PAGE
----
Bishops block Church's demand for transgender prayers

Bishops are blocking a new prayer celebrating a person's gender transition after they were urged by the Church of England's 'parliament', General Synod, to draw up plans for a re-baptism style service.

The Archbishop of York, John Sentamu, was among the strongest voices calling for the new official service and synod members passed a motion calling for bishops to consider fresh liturgy to mark a transgender person's sex change.

But bishops rejected the move at a private meeting at Lambeth Palace last month, the Mail on Sunday reported.

File pic by ReutersThe Church of England's general synod is its ruling body.

The decision is likely to cause anger among those calling for a change in the CofE's broadly conservative stance on sexuality but will be a relief for conservatives.

Instead of official liturgies bishops are telling clergy they can use the current baptism vows to re-baptise a person after they have transitioned gender, the church said. A paper discussing their decision will be published before the next meeting of the general synod in February. Although there is no debate on transgender services scheduled for the three-day synod it is likely to be raised in an open question session.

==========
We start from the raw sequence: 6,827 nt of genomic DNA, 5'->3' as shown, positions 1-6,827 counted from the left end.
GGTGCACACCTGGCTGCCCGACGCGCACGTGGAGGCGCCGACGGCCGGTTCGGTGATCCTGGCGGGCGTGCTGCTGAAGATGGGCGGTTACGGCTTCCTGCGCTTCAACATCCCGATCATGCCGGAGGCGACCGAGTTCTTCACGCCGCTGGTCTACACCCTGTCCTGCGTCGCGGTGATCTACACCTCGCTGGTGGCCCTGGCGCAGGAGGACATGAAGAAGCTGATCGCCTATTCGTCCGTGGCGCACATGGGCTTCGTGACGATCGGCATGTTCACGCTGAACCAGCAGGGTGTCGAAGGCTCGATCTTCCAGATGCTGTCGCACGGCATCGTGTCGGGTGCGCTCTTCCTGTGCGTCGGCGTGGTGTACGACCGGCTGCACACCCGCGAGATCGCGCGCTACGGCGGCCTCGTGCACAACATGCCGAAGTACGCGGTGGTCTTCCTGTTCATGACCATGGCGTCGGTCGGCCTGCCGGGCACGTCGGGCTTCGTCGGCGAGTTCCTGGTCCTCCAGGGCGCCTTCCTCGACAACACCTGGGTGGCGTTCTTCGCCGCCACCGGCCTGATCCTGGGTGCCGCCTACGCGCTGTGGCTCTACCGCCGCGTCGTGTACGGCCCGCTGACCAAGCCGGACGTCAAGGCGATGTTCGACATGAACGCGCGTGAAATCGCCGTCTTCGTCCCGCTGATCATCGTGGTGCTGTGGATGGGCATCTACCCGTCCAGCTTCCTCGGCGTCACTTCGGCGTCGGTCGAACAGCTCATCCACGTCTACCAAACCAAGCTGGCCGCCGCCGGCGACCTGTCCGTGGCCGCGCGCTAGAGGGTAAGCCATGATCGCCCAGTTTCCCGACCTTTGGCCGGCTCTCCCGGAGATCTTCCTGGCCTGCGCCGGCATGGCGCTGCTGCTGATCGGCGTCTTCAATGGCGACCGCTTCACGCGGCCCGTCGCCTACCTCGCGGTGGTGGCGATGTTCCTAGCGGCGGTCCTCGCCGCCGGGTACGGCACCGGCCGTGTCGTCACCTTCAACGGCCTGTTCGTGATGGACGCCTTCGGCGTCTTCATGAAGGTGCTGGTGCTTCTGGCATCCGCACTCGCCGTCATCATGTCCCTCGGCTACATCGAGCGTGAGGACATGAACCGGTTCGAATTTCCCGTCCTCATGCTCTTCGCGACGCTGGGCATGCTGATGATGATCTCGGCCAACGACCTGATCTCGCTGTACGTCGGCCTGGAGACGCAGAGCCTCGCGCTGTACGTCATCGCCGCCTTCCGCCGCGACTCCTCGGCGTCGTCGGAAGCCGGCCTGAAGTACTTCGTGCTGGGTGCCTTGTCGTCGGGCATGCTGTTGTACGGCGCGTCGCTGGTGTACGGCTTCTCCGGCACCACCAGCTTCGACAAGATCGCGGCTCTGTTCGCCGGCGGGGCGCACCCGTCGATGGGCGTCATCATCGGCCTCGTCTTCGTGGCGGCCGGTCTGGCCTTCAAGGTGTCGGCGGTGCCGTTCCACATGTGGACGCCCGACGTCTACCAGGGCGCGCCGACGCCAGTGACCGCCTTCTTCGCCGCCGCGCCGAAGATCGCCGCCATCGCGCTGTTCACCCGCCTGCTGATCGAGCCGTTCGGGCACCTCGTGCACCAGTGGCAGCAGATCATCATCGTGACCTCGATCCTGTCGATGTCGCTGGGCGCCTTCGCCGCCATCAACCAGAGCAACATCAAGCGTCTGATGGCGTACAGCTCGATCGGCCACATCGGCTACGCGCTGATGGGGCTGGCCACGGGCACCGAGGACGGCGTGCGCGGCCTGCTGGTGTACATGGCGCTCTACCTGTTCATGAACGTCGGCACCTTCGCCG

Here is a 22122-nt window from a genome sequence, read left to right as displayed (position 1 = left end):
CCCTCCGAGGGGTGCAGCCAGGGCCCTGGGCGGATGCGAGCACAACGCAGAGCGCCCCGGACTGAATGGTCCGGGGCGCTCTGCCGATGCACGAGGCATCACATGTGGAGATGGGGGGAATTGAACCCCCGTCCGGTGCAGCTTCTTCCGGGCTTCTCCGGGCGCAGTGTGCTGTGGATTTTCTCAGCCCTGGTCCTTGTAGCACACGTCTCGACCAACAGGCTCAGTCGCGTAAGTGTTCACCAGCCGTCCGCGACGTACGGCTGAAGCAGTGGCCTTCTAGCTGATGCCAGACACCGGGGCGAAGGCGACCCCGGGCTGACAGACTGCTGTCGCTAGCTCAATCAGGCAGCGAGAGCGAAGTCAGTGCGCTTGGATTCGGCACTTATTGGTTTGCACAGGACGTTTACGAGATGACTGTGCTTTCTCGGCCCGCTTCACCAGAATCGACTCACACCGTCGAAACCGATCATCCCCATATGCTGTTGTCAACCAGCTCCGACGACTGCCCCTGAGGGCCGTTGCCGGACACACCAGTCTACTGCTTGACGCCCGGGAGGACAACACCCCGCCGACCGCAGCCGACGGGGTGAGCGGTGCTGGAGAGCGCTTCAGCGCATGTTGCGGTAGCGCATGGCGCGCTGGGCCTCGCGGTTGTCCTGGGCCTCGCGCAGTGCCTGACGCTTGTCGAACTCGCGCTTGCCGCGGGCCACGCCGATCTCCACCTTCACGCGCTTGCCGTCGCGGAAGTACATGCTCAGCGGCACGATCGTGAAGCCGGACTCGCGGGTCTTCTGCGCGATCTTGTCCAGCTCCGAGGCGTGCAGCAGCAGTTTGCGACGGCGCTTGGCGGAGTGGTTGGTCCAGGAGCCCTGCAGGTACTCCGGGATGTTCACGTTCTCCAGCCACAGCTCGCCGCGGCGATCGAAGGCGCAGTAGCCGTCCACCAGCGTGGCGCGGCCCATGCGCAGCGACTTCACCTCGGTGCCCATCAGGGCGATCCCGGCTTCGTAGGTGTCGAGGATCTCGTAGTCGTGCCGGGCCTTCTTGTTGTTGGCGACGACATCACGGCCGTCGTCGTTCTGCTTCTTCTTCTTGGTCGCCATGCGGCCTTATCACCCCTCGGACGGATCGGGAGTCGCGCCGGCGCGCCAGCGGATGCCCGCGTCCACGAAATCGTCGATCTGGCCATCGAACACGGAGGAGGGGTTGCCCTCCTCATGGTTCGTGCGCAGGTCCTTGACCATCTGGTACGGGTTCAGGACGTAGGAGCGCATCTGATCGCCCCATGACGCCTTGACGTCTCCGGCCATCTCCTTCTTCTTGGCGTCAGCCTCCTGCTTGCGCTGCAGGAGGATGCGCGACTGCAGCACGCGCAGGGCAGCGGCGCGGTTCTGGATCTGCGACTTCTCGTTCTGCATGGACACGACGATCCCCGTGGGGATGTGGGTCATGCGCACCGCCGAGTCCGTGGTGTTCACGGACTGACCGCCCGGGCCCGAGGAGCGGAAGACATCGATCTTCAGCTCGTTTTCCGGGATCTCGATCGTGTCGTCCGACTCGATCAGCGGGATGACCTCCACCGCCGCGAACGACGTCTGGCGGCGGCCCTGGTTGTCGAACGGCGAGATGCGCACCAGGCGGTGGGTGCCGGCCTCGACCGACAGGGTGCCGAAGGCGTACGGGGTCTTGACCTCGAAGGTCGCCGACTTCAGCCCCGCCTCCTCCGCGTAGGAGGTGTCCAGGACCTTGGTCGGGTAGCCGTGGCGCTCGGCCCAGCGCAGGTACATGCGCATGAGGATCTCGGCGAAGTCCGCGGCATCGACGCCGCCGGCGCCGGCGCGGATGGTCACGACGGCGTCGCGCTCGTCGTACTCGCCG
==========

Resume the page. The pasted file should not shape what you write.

Rev Christina Beardsley, a transgender woman and CofE chaplain who has played a role in advising officials on trans issues, urged synod members 'to stand up for your trans brothers and sisters'.

She posted on Facebook: 'The decision is just terrible and made "in a private meeting"; in other words without any input from the people most directly affected, trans members of the Church. This is utterly disgraceful.'

The Bishop of Norwich, Graham James, said: 'The Church of England welcomes transgender people and wholeheartedly wishes for them to be included in the life of the Church.

'On the matter of whether a new service is needed, the House of Bishops has decided that the current service that is used to affirm baptism can be adapted.

'Clergy always have the discretion to compose and say prayers with people as they see fit.'

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